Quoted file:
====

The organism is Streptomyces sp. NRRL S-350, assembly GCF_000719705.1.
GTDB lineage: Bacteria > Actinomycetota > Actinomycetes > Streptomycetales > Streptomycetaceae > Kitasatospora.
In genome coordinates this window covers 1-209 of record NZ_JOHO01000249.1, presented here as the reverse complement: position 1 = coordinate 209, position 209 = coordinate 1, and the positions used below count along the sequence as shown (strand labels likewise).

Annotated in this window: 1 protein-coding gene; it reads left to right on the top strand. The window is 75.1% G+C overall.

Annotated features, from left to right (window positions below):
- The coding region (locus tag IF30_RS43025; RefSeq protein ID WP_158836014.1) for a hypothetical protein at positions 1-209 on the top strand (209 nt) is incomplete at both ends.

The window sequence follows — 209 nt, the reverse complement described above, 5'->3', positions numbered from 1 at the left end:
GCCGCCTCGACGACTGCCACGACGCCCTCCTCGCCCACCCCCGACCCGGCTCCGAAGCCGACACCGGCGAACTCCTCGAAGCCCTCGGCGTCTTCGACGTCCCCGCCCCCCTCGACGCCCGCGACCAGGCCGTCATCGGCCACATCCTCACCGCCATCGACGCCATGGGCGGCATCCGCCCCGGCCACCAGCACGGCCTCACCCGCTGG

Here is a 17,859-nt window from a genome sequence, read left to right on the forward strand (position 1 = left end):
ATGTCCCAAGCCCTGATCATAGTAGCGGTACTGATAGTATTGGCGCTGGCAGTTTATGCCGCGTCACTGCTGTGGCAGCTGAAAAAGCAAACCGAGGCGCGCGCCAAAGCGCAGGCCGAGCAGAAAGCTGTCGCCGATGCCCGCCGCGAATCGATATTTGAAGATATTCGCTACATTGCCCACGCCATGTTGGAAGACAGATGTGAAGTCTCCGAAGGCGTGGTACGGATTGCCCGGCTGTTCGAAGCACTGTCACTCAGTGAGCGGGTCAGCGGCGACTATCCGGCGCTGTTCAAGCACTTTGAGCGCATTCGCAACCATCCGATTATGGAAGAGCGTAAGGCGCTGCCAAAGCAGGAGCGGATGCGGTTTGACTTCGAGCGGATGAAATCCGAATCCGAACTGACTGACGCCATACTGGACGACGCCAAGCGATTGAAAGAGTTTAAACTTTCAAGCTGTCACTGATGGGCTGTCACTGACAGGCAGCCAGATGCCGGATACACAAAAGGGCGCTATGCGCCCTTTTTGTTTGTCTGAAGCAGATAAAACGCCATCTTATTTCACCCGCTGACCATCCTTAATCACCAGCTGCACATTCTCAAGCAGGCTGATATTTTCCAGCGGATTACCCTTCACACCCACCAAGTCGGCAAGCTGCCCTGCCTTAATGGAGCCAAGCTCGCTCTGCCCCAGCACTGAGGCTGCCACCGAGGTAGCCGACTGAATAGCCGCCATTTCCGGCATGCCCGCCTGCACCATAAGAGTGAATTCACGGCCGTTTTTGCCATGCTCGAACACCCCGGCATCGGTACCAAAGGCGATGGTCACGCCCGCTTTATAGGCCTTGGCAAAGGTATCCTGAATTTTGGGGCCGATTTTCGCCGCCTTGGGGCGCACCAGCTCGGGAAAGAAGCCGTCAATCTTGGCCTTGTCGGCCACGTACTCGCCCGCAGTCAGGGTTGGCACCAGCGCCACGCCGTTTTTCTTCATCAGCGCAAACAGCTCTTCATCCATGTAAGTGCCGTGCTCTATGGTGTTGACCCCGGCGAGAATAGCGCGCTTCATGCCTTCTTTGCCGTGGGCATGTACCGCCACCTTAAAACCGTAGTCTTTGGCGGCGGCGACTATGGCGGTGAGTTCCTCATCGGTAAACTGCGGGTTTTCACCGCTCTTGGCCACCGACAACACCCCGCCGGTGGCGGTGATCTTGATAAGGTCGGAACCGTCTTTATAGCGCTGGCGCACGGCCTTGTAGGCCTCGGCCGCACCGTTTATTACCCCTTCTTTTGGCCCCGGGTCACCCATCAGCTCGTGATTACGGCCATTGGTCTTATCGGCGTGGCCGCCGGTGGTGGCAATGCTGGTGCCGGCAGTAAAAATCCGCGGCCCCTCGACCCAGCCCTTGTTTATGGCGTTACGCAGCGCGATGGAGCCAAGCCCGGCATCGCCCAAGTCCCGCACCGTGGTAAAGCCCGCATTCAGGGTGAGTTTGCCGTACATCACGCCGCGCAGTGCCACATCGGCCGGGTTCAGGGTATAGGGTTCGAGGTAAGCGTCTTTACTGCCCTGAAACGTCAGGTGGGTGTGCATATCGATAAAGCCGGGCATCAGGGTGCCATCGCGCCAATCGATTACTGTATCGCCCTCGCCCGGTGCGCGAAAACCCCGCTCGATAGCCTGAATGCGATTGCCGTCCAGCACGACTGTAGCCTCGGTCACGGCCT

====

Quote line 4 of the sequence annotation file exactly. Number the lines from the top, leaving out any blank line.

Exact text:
Annotated in this window: 1 protein-coding gene; it reads left to right on the top strand. The window is 75.1% G+C overall.